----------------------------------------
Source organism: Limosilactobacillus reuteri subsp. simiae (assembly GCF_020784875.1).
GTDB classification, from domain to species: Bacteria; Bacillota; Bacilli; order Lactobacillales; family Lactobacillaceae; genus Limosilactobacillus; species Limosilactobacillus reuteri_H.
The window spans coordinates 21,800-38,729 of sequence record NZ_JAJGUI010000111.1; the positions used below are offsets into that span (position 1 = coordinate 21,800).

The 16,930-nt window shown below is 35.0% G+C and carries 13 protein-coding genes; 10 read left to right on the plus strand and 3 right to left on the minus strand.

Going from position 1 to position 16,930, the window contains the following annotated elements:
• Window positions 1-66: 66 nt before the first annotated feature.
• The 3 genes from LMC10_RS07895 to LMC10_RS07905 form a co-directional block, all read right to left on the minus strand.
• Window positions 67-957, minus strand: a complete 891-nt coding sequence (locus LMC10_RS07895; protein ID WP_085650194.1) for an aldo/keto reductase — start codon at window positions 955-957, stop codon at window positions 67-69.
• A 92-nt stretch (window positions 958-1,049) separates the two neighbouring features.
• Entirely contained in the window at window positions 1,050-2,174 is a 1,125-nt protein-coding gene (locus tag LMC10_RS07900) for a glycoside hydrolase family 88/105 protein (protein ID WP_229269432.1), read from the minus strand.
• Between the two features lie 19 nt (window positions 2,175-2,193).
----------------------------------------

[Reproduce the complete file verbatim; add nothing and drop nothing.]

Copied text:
Source organism: Limosilactobacillus reuteri subsp. simiae (assembly GCF_020784875.1).
GTDB classification, from domain to species: Bacteria; Bacillota; Bacilli; order Lactobacillales; family Lactobacillaceae; genus Limosilactobacillus; species Limosilactobacillus reuteri_H.
The window spans coordinates 21,800-38,729 of sequence record NZ_JAJGUI010000111.1; the positions used below are offsets into that span (position 1 = coordinate 21,800).

The 16,930-nt window shown below is 35.0% G+C and carries 13 protein-coding genes; 10 read left to right on the plus strand and 3 right to left on the minus strand.

Going from position 1 to position 16,930, the window contains the following annotated elements:
• Window positions 1-66: 66 nt before the first annotated feature.
• The 3 genes from LMC10_RS07895 to LMC10_RS07905 form a co-directional block, all read right to left on the minus strand.
• Window positions 67-957, minus strand: a complete 891-nt coding sequence (locus LMC10_RS07895; protein ID WP_085650194.1) for an aldo/keto reductase — start codon at window positions 955-957, stop codon at window positions 67-69.
• A 92-nt stretch (window positions 958-1,049) separates the two neighbouring features.
• Entirely contained in the window at window positions 1,050-2,174 is a 1,125-nt protein-coding gene (locus tag LMC10_RS07900) for a glycoside hydrolase family 88/105 protein (protein ID WP_229269432.1), read from the minus strand.
• Between the two features lie 19 nt (window positions 2,175-2,193).